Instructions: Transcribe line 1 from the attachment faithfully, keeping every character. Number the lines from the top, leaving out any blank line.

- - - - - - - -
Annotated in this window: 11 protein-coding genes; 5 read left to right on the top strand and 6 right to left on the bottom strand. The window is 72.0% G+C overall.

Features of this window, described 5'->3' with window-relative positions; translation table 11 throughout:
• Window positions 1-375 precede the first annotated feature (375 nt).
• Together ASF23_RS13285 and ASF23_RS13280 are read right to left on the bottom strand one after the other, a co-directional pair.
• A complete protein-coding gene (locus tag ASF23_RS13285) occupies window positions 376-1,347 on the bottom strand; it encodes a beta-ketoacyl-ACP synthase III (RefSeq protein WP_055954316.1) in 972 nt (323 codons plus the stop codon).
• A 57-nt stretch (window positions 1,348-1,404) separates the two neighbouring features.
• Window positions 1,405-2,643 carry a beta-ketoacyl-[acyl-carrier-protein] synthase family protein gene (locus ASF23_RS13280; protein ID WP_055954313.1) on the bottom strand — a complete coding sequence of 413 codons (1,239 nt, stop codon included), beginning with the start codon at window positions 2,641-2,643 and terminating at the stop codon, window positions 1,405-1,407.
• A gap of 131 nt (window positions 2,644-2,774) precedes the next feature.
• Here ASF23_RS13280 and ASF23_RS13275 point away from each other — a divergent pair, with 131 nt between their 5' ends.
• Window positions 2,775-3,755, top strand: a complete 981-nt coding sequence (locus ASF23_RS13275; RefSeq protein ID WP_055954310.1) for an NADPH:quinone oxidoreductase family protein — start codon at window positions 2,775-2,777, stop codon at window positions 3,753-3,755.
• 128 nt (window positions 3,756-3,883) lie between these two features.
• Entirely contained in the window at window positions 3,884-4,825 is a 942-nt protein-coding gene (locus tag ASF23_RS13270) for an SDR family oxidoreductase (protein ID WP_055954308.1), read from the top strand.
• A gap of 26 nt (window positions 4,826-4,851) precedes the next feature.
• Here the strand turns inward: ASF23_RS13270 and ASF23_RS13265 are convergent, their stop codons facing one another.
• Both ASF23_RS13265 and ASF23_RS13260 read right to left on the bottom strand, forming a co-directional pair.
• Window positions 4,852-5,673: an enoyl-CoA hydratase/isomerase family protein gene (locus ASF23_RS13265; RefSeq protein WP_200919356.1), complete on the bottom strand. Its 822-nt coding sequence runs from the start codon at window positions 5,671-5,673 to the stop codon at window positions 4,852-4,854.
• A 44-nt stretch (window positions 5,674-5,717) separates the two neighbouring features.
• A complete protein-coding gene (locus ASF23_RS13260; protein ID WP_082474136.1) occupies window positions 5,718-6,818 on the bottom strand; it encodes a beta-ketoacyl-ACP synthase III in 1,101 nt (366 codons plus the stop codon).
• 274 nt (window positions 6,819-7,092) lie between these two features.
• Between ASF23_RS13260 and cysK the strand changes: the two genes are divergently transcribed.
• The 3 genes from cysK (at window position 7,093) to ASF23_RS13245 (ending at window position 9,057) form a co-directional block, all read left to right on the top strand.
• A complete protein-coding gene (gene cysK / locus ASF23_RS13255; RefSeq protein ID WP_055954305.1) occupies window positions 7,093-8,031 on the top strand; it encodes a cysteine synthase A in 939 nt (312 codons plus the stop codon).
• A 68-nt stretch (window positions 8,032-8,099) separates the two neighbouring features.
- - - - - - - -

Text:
Annotated in this window: 11 protein-coding genes; 5 read left to right on the top strand and 6 right to left on the bottom strand. The window is 72.0% G+C overall.